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Know What Property Lien Is and Its Consequences

Aparna Iyer Aug 21, 2020
Property lien or a lien on property is a publicly recorded claim that has a number of unfavorable consequences for the encumbered.
A lien by definition, gives the lienholder the right to retain lawful possession of the property of the encumbered until the latter fulfills some legal obligation, viz., discharging payment that is due for work done on the property, repaying unpaid mortgage loans, car loans, or taxes due to the government.

What does it mean?

A creditor, who would like to collect the amount that is due, may do so by filing a case in a court, winning a judgment, and registering the same with the land records office in any county in which the debtor owns real estate. This is same as placing a lien on property (real property) owned by the latter.
To file a lien on property for the evasion of taxes, the Federal government assesses the extent of debt, and dispatches a Notice of Demand informing the debtor about the extent of unpaid taxes. Refusal to pay up within 10 days of receiving the Notice of Demand, results in the IRS filing a Notice of Federal Tax Lien.

How to Put a Lien on Property?

Contractors and mechanics have the right to place a lien on real property for money, that is yet to be paid for services rendered or materials provided for making improvements on the property. This can be done by filing a form with the recorder's office.
It may also be placed for unpaid child support. The non-custodial parent may be forced to refinance the property or sell it in lieu of unpaid child support. A
foreclosure may be completed outside the judicial system, assuming the presence of a power of sale clause in the mortgage deed.
In most states, a mortgage creates a lien on property title. Foreclosure of that lien requires the lender to file a law suit with the court showing proof of default. Judicial intervention thus becomes necessary for seeking remedial measures in the event of default.

What are its Consequences?

For the Encumbered

Liens on property have to be removed if the property owner desires a clear title. Although, a clear title is not necessary for selling the property, the potential buyer would have to contend with liens and settle the same. Hence, they may deter potential buyers.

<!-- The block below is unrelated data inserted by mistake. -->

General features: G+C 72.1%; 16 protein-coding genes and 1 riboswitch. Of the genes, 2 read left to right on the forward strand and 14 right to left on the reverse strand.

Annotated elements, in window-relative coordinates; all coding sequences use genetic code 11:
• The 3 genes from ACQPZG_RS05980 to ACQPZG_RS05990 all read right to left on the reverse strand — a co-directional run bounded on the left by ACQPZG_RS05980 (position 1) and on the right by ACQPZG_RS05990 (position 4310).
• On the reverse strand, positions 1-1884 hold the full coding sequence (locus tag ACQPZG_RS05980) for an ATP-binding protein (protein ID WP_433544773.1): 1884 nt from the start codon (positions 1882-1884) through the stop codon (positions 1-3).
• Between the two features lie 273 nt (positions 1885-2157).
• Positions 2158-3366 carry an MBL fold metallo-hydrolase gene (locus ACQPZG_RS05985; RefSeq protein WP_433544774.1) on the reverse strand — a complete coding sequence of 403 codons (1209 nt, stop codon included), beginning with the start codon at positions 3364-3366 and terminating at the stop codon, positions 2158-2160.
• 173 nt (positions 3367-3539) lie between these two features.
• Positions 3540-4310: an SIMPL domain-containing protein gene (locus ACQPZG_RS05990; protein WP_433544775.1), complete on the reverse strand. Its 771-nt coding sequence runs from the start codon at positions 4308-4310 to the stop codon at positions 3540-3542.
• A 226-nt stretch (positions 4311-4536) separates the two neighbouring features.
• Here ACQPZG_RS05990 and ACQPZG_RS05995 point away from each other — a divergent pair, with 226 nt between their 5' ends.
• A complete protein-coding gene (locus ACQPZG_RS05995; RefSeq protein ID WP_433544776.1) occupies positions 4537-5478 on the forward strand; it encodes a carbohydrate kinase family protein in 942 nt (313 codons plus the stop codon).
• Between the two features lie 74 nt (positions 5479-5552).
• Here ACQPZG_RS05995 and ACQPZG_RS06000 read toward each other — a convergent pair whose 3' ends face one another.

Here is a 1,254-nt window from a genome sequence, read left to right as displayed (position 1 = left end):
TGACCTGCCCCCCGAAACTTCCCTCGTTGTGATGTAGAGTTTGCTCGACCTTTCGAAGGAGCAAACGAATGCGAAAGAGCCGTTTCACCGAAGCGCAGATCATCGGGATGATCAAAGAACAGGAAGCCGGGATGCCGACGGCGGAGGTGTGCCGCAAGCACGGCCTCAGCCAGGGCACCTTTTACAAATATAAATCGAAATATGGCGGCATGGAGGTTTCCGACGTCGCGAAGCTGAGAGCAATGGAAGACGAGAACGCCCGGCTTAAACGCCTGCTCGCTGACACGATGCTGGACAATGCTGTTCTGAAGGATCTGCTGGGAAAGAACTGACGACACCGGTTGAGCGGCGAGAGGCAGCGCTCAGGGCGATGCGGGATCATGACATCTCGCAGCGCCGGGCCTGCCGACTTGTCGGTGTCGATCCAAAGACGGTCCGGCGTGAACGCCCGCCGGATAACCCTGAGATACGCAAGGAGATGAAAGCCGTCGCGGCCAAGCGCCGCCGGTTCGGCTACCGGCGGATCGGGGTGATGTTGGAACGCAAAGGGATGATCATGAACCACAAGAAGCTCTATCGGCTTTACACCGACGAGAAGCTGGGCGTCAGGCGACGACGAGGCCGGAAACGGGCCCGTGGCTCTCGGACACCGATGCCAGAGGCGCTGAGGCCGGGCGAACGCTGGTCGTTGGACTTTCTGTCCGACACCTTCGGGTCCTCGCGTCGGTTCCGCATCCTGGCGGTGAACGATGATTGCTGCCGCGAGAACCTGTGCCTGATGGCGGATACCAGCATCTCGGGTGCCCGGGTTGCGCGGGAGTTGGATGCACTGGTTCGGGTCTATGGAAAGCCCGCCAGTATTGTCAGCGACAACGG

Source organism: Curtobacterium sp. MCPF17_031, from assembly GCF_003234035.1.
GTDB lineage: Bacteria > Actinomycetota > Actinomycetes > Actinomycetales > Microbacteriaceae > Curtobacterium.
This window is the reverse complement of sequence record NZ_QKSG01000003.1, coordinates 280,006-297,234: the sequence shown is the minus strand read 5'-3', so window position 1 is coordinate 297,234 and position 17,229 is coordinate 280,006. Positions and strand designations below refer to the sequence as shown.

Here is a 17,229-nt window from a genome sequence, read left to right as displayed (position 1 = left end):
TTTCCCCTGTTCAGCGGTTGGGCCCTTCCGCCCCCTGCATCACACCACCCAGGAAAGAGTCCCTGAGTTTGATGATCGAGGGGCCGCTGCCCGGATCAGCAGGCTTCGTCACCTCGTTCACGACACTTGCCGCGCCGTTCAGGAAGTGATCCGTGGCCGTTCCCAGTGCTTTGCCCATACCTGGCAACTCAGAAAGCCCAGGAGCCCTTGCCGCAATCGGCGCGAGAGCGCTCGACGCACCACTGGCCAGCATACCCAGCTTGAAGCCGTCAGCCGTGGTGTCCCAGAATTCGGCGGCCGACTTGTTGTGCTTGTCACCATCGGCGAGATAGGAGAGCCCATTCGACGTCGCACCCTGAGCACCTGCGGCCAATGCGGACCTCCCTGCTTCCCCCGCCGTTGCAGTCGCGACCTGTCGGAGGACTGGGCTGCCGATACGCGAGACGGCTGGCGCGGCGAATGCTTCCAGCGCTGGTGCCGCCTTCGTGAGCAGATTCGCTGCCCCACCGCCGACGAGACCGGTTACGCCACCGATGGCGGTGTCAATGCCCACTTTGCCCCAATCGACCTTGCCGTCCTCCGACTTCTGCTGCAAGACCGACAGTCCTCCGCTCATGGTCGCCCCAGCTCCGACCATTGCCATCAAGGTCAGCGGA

The encumbered may try to settle the dues by refinancing the property. However, creditors may be unwilling to refinance, since their claim will be subordinate to the claim of the lienholder. A mortgage is a common lien on property. Credit score or credit history does not get impacted because of a common lien.
However, the same for unpaid taxes and child support, contractors' and mechanics' claims, and judgment liens impact the credit rating of the encumbered, since these are publicly recorded claims against property. Thus, the encumbered may find it difficult to get a loan, or sign up for a credit card, or to avail insurance.

For the Lienholder

Creditors often choose to collect a judgment through liens, since it is inexpensive and less cumbersome. However, this strategy may not always yield results. For instance, a homeowner's primary residence may be already mortgaged.
In this case, the creditor's claim becomes subordinate to the mortgage owner's claim. In the event of selling the house, the mortgage owner would have to be paid before the creditor's dues can be settled. A debtor may choose to file bankruptcy, and this may result in clearing the liens.
It's evident that a lien against property has a number of repercussions for both debtors and creditors. Debtors should try and repay debts by consolidating debts, or by adopting other measures as deemed appropriate. Creditor's should also try and explore other avenues before placing a lien.